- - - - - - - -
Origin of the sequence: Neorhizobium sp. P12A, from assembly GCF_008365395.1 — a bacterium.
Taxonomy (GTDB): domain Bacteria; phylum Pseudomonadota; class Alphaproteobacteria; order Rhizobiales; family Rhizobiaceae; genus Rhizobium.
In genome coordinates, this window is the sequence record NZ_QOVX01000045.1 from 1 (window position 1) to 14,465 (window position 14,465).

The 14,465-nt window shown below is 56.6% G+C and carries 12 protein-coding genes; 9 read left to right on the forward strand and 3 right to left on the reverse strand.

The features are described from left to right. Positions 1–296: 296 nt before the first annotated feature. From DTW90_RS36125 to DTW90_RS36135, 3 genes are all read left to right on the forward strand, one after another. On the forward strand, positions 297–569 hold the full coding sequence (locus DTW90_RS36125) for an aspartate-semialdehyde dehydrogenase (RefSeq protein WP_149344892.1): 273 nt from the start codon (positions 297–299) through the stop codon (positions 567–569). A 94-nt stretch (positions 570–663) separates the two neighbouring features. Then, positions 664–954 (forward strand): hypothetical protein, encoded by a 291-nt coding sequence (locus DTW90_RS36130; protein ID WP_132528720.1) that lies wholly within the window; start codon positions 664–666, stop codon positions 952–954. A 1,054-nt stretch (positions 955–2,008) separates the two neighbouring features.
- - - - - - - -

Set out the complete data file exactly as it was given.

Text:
Origin of the sequence: Neorhizobium sp. P12A, from assembly GCF_008365395.1 — a bacterium.
Taxonomy (GTDB): domain Bacteria; phylum Pseudomonadota; class Alphaproteobacteria; order Rhizobiales; family Rhizobiaceae; genus Rhizobium.
In genome coordinates, this window is the sequence record NZ_QOVX01000045.1 from 1 (window position 1) to 14,465 (window position 14,465).

The 14,465-nt window shown below is 56.6% G+C and carries 12 protein-coding genes; 9 read left to right on the forward strand and 3 right to left on the reverse strand.

The features are described from left to right. Positions 1–296: 296 nt before the first annotated feature. From DTW90_RS36125 to DTW90_RS36135, 3 genes are all read left to right on the forward strand, one after another. On the forward strand, positions 297–569 hold the full coding sequence (locus DTW90_RS36125) for an aspartate-semialdehyde dehydrogenase (RefSeq protein WP_149344892.1): 273 nt from the start codon (positions 297–299) through the stop codon (positions 567–569). A 94-nt stretch (positions 570–663) separates the two neighbouring features. Then, positions 664–954 (forward strand): hypothetical protein, encoded by a 291-nt coding sequence (locus DTW90_RS36130; protein ID WP_132528720.1) that lies wholly within the window; start codon positions 664–666, stop codon positions 952–954. A 1,054-nt stretch (positions 955–2,008) separates the two neighbouring features.